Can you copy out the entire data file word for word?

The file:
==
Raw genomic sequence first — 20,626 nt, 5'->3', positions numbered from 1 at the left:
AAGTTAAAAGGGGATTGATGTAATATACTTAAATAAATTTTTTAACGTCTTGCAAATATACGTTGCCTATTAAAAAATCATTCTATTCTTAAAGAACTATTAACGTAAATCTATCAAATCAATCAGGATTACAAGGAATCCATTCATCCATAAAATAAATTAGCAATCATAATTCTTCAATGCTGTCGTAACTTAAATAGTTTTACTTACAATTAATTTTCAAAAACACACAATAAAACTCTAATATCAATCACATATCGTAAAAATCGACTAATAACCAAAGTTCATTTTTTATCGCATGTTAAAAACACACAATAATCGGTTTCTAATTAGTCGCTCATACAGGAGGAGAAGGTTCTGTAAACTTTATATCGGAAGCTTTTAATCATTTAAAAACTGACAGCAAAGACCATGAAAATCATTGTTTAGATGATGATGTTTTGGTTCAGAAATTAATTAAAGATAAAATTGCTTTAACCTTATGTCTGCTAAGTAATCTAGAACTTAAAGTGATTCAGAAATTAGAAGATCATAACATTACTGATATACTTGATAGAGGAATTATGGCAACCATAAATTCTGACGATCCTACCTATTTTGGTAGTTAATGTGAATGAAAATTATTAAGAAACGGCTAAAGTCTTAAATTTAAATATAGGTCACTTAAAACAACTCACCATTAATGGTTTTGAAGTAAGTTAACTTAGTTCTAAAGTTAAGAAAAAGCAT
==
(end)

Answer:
Raw genomic sequence first — 20,626 nt, 5'->3', positions numbered from 1 at the left:
AAGTTAAAAGGGGATTGATGTAATATACTTAAATAAATTTTTTAACGTCTTGCAAATATACGTTGCCTATTAAAAAATCATTCTATTCTTAAAGAACTATTAACGTAAATCTATCAAATCAATCAGGATTACAAGGAATCCATTCATCCATAAAATAAATTAGCAATCATAATTCTTCAATGCTGTCGTAACTTAAATAGTTTTACTTACAATTAATTTTCAAAAACACACAATAAAACTCTAATATCAATCACATATCGTAAAAATCGACTAATAACCAAAGTTCATTTTTTATCGCATGTTAAAAACACACAATAATCGGTTTCTAATTAGTCGCTCATACAGGAGGAGAAGGTTCTGTAAACTTTATATCGGAAGCTTTTAATCATTTAAAAACTGACAGCAAAGACCATGAAAATCATTGTTTAGATGATGATGTTTTGGTTCAGAAATTAATTAAAGATAAAATTGCTTTAACCTTATGTCTGCTAAGTAATCTAGAACTTAAAGTGATTCAGAAATTAGAAGATCATAACATTACTGATATACTTGATAGAGGAATTATGGCAACCATAAATTCTGACGATCCTACCTATTTTGGTAGTTAATGTGAATGAAAATTATTAAGAAACGGCTAAAGTCTTAAATTTAAATATAGGTCACTTAAAACAACTCACCATTAATGGTTTTGAAGTAAGTTAACTTAGTTCTAAAGTTAAGAAAAAGCAT